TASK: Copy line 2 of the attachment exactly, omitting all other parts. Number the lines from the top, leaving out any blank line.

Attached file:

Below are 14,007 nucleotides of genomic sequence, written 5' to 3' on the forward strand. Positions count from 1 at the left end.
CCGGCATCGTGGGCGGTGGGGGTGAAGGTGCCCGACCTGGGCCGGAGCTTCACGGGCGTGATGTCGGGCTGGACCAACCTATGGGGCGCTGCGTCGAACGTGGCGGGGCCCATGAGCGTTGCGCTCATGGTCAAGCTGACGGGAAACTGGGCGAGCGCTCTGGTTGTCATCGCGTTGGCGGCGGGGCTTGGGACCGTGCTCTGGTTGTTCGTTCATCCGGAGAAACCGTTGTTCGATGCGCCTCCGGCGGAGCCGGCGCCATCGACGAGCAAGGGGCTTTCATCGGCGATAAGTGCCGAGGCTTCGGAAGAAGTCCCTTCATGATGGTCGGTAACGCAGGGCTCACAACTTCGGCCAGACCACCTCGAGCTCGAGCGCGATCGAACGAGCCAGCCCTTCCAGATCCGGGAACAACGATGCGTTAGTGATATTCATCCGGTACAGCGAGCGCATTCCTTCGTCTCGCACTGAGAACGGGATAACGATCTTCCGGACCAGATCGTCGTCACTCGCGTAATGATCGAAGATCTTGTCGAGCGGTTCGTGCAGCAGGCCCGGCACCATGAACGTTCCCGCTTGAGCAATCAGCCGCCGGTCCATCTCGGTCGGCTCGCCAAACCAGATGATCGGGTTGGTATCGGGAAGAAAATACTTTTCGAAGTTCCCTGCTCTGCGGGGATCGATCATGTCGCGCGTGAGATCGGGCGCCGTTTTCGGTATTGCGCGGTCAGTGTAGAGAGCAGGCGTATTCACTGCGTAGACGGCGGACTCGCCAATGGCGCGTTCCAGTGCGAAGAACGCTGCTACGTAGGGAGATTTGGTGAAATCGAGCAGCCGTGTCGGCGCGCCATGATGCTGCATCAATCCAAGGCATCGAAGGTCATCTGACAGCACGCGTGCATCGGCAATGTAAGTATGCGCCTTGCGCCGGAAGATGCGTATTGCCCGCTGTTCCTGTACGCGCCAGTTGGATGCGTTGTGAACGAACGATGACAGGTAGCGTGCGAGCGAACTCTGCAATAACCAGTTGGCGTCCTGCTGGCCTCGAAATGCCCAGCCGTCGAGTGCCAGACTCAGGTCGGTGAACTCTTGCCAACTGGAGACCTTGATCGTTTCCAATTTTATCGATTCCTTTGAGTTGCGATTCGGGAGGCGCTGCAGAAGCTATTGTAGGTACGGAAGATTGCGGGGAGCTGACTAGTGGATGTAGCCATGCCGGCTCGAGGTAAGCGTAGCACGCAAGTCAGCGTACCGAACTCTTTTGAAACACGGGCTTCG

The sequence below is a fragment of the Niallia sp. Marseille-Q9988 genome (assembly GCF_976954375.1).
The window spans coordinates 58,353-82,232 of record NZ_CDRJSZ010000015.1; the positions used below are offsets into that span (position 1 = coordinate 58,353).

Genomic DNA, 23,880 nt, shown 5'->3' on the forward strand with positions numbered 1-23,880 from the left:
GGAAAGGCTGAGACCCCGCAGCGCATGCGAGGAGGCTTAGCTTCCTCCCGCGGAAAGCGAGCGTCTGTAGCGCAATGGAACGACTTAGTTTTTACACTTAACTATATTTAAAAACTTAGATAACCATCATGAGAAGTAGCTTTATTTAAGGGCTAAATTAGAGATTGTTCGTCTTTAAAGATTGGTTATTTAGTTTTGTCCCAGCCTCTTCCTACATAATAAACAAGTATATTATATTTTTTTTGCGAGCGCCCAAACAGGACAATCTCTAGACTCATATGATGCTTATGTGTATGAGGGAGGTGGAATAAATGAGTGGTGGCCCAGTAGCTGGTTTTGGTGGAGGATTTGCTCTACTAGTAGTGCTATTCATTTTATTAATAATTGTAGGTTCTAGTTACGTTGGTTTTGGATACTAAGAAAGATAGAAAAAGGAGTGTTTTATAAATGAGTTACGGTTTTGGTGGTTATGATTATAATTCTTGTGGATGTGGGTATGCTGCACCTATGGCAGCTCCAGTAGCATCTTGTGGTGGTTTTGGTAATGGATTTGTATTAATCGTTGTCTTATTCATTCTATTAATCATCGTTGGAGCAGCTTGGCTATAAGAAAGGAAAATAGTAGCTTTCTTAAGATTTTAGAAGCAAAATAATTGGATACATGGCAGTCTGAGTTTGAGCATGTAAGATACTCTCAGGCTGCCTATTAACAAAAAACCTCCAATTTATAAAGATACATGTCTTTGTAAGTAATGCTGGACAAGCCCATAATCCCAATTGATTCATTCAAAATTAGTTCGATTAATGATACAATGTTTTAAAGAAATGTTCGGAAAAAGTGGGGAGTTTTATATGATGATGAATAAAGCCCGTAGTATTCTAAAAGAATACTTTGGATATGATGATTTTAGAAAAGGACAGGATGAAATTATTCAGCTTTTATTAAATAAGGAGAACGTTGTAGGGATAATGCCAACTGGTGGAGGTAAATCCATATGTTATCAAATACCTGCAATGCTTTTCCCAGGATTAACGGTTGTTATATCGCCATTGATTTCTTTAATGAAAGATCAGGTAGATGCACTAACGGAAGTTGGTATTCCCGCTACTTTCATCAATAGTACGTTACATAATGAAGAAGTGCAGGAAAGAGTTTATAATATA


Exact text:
CCGGCATCGTGGGCGGTGGGGGTGAAGGTGCCCGACCTGGGCCGGAGCTTCACGGGCGTGATGTCGGGCTGGACCAACCTATGGGGCGCTGCGTCGAACGTGGCGGGGCCCATGAGCGTTGCGCTCATGGTCAAGCTGACGGGAAACTGGGCGAGCGCTCTGGTTGTCATCGCGTTGGCGGCGGGGCTTGGGACCGTGCTCTGGTTGTTCGTTCATCCGGAGAAACCGTTGTTCGATGCGCCTCCGGCGGAGCCGGCGCCATCGACGAGCAAGGGGCTTTCATCGGCGATAAGTGCCGAGGCTTCGGAAGAAGTCCCTTCATGATGGTCGGTAACGCAGGGCTCACAACTTCGGCCAGACCACCTCGAGCTCGAGCGCGATCGAACGAGCCAGCCCTTCCAGATCCGGGAACAACGATGCGTTAGTGATATTCATCCGGTACAGCGAGCGCATTCCTTCGTCTCGCACTGAGAACGGGATAACGATCTTCCGGACCAGATCGTCGTCACTCGCGTAATGATCGAAGATCTTGTCGAGCGGTTCGTGCAGCAGGCCCGGCACCATGAACGTTCCCGCTTGAGCAATCAGCCGCCGGTCCATCTCGGTCGGCTCGCCAAACCAGATGATCGGGTTGGTATCGGGAAGAAAATACTTTTCGAAGTTCCCTGCTCTGCGGGGATCGATCATGTCGCGCGTGAGATCGGGCGCCGTTTTCGGTATTGCGCGGTCAGTGTAGAGAGCAGGCGTATTCACTGCGTAGACGGCGGACTCGCCAATGGCGCGTTCCAGTGCGAAGAACGCTGCTACGTAGGGAGATTTGGTGAAATCGAGCAGCCGTGTCGGCGCGCCATGATGCTGCATCAATCCAAGGCATCGAAGGTCATCTGACAGCACGCGTGCATCGGCAATGTAAGTATGCGCCTTGCGCCGGAAGATGCGTATTGCCCGCTGTTCCTGTACGCGCCAGTTGGATGCGTTGTGAACGAACGATGACAGGTAGCGTGCGAGCGAACTCTGCAATAACCAGTTGGCGTCCTGCTGGCCTCGAAATGCCCAGCCGTCGAGTGCCAGACTCAGGTCGGTGAACTCTTGCCAACTGGAGACCTTGATCGTTTCCAATTTTATCGATTCCTTTGAGTTGCGATTCGGGAGGCGCTGCAGAAGCTATTGTAGGTACGGAAGATTGCGGGGAGCTGACTAGTGGATGTAGCCATGCCGGCTCGAGGTAAGCGTAGCACGCAAGTCAGCGTACCGAACTCTTTTGAAACACGGGCTTCG